"Why didn't you tell him?" he demanded. "Mary Campbell was a hunter, and he… he didn't have any idea! You should have told him." He curled his hands into fists and slammed them down on the bar, causing his own and all of Malcolm's glasses to jump a bit. Maggie shot him a reproachful look but he hardly noticed, his mind was racing to people and places beyond the bar, beyond John Winchester, who he wasn't really the reason he was angry.

Malcolm sighed. He'd never heard Flute's story, exactly, but from the look on his face he'd probably guessed. "Look, kid, Mary made it pretty clear a long time ago, before you were on the scene, I might add, so I don't know who blabbed about her to you—she wanted off the radar. She didn't want to be a hunter anymore. So we don't talk about her, not to nobody who comes asking."

"Not even to her own husband?" Flute asked, while thinking, not even to his own son…

"No," Malcolm said. "This is a lonely life, and you know we don't hardly stick together. But we look out for each other if we can. Mary knew what she wanted."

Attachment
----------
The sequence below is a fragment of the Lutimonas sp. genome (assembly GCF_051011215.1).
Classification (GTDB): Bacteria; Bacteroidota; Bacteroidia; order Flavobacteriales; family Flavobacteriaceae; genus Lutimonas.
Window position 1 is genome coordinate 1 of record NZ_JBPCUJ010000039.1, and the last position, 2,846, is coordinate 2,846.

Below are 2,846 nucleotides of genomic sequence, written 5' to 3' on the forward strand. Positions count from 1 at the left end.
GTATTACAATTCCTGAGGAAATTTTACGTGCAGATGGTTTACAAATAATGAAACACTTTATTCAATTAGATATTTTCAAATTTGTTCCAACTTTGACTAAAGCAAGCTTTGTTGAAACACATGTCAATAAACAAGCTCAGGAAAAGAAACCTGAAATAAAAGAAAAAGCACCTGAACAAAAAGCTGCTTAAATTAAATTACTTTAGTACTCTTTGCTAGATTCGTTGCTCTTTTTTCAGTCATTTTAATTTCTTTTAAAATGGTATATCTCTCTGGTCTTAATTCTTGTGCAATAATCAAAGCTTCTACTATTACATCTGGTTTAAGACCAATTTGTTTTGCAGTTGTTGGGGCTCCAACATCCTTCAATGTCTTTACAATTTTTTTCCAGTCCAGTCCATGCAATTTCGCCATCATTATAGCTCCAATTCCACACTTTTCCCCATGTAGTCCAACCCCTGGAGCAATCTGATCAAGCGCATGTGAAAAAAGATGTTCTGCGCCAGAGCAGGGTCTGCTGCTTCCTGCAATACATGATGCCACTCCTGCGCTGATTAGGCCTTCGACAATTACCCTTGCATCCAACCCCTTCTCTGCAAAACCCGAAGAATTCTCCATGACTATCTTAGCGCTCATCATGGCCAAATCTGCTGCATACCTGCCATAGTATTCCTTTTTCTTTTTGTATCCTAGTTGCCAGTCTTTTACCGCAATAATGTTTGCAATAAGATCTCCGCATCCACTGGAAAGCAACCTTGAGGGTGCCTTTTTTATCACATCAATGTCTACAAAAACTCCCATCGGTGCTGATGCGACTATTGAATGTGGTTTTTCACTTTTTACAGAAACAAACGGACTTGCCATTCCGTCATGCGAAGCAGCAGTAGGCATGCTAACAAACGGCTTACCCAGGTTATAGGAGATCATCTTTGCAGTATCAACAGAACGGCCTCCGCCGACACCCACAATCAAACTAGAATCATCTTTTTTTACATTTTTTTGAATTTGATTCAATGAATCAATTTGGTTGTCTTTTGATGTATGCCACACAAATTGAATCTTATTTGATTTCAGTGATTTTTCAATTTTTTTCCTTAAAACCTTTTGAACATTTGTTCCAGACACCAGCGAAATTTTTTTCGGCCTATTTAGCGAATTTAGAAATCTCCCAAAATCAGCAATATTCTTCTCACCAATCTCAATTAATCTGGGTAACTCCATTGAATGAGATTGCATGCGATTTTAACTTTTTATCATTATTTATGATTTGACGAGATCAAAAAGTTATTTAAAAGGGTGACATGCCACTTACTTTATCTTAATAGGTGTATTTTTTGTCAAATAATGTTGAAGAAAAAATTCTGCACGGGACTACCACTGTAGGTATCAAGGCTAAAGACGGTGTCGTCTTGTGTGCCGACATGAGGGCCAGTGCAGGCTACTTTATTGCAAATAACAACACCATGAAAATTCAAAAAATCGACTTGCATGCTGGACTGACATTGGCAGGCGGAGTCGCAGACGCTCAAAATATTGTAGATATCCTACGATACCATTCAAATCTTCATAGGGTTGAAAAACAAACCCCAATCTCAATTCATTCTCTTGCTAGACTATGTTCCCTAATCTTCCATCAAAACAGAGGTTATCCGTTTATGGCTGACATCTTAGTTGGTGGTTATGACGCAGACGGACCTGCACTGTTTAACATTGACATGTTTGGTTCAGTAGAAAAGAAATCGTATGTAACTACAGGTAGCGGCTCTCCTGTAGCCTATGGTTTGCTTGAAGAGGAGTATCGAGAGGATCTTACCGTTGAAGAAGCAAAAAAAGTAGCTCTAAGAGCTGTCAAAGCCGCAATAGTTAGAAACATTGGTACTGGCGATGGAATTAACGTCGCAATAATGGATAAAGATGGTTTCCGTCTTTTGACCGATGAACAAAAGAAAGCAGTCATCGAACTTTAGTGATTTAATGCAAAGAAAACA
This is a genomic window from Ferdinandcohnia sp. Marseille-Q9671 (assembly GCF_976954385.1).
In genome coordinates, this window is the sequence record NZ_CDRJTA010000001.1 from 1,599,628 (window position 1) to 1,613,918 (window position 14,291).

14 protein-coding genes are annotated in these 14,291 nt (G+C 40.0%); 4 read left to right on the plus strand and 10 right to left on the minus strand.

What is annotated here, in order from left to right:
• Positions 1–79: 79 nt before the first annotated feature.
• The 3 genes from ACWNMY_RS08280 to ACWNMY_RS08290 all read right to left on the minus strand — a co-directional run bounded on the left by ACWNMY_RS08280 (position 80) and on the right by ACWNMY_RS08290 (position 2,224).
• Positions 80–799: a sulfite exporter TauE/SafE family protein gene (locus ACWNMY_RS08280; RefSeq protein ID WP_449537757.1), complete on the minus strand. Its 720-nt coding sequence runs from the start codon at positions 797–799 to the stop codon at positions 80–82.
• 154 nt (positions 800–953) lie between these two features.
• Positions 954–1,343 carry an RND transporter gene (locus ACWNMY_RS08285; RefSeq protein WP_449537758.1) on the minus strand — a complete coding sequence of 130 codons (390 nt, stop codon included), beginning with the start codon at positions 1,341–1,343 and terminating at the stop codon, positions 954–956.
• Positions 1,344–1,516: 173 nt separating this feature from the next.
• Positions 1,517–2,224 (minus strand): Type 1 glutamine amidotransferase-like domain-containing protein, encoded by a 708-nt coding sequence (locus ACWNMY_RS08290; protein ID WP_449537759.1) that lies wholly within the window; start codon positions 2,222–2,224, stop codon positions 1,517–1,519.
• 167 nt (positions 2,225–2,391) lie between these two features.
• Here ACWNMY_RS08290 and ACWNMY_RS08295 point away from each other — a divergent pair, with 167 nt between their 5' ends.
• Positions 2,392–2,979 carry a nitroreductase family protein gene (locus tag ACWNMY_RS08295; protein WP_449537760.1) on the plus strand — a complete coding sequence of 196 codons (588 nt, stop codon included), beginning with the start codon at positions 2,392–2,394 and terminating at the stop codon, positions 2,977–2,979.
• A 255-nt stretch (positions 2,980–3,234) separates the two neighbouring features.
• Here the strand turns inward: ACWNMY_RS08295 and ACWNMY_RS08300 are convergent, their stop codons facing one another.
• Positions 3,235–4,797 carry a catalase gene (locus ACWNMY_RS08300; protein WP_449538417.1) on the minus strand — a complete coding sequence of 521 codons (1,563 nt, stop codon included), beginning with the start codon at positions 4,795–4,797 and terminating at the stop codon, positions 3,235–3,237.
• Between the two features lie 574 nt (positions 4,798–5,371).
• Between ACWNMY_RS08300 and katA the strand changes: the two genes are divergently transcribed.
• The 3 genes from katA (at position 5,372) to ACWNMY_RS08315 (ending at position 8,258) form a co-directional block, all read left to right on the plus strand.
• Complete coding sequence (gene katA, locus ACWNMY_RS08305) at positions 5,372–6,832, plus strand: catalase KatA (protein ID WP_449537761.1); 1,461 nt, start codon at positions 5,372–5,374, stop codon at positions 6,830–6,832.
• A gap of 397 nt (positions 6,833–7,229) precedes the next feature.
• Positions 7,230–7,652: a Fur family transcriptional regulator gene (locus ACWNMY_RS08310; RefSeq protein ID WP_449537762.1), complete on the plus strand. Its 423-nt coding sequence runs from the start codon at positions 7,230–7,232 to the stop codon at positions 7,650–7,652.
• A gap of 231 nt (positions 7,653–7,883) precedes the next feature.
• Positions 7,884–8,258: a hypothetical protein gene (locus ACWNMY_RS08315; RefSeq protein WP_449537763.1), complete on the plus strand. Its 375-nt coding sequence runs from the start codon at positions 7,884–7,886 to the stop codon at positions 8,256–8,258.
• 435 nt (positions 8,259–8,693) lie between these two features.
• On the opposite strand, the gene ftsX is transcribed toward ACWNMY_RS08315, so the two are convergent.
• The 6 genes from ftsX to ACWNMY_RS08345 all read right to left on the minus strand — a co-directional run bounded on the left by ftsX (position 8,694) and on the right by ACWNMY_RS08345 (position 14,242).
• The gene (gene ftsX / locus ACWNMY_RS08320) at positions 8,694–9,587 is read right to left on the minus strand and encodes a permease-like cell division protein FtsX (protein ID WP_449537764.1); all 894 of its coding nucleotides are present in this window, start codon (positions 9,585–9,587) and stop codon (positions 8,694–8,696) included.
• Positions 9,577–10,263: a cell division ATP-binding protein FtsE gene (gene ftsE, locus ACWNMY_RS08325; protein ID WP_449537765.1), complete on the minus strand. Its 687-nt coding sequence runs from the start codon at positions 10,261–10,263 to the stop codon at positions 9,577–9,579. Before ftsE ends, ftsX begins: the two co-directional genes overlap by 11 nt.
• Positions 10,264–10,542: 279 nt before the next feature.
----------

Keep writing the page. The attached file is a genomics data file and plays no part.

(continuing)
"Mary didn't know shit," Flute snapped.

Malcolm knew he wasn't really talking about Mary, but it didn't matter. You hear enough stories, all different, but all alike, and they're interchangeable. "Don't speak ill of the dead, boy. They're all around us."

That quieted Flute for a moment, and a small shiver twitched down his spine. Not a shiver of fear, just one of knowing about things you can't see. But he couldn't back down just yet. Sure, he'd given John a hard time when they'd met, and he hadn't particularly liked him. But he didn't much like anybody. And liking him or not had nothing to do with how he was feeling, like he had to keep defending the guy, somehow. "But he's obviously going to be a hunter," he insisted. "You saw the look in his eye. I've seen that before and so have you. We've all got it."

"I know," said Malcolm, and for the first time he seemed troubled, if only slightly, "But I'm damn well not going to encourage him. He'll get out of town safe with Bobby on his tail. After that I don't care what he does."

Flute sighed, and finally forced himself to let it go. "You're an insufferable old grump, you know that?"

The old man was unfazed, like always. "That's the job, kid," he replied, taking a sip of his beer. "That's the job."


Post A/N: So maybe it's a little implausible to assume that nobody was willing to tell John about Mary. More likely she was young enough just to drop off the scene without it being that big a deal, like maybe nobody really knew about her in the first place. Or maybe John just never told the boys, but I don't think he would do that. What would be the point?